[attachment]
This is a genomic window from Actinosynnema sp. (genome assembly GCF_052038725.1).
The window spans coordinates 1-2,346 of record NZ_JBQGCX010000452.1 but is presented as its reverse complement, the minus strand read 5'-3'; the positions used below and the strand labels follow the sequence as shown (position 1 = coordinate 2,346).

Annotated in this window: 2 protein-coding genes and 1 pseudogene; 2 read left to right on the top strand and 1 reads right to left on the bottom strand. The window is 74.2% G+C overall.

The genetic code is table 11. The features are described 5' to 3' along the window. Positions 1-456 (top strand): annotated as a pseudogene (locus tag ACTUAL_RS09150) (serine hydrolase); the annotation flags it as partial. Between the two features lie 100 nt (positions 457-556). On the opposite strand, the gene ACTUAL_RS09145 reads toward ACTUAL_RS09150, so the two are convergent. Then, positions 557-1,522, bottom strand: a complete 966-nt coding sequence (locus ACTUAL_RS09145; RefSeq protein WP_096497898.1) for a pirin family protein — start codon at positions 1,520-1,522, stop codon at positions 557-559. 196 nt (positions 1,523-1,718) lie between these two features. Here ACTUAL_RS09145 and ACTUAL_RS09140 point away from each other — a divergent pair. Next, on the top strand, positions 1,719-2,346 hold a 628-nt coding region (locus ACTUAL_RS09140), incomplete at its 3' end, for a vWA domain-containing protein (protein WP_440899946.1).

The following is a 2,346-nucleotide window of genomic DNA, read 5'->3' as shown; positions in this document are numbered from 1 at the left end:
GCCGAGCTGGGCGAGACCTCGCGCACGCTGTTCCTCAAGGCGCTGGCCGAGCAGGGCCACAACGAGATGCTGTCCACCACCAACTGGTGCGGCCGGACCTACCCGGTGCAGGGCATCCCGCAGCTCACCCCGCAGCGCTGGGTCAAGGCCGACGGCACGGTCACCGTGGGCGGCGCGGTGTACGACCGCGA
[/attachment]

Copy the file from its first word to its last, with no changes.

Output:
This is a genomic window from Actinosynnema sp. (genome assembly GCF_052038725.1).
The window spans coordinates 1-2,346 of record NZ_JBQGCX010000452.1 but is presented as its reverse complement, the minus strand read 5'-3'; the positions used below and the strand labels follow the sequence as shown (position 1 = coordinate 2,346).

Annotated in this window: 2 protein-coding genes and 1 pseudogene; 2 read left to right on the top strand and 1 reads right to left on the bottom strand. The window is 74.2% G+C overall.

The genetic code is table 11. The features are described 5' to 3' along the window. Positions 1-456 (top strand): annotated as a pseudogene (locus tag ACTUAL_RS09150) (serine hydrolase); the annotation flags it as partial. Between the two features lie 100 nt (positions 457-556). On the opposite strand, the gene ACTUAL_RS09145 reads toward ACTUAL_RS09150, so the two are convergent. Then, positions 557-1,522, bottom strand: a complete 966-nt coding sequence (locus ACTUAL_RS09145; RefSeq protein WP_096497898.1) for a pirin family protein — start codon at positions 1,520-1,522, stop codon at positions 557-559. 196 nt (positions 1,523-1,718) lie between these two features. Here ACTUAL_RS09145 and ACTUAL_RS09140 point away from each other — a divergent pair. Next, on the top strand, positions 1,719-2,346 hold a 628-nt coding region (locus ACTUAL_RS09140), incomplete at its 3' end, for a vWA domain-containing protein (protein WP_440899946.1).

The following is a 2,346-nucleotide window of genomic DNA, read 5'->3' as shown; positions in this document are numbered from 1 at the left end:
GCCGAGCTGGGCGAGACCTCGCGCACGCTGTTCCTCAAGGCGCTGGCCGAGCAGGGCCACAACGAGATGCTGTCCACCACCAACTGGTGCGGCCGGACCTACCCGGTGCAGGGCATCCCGCAGCTCACCCCGCAGCGCTGGGTCAAGGCCGACGGCACGGTCACCGTGGGCGGCGCGGTGTACGACCGCGA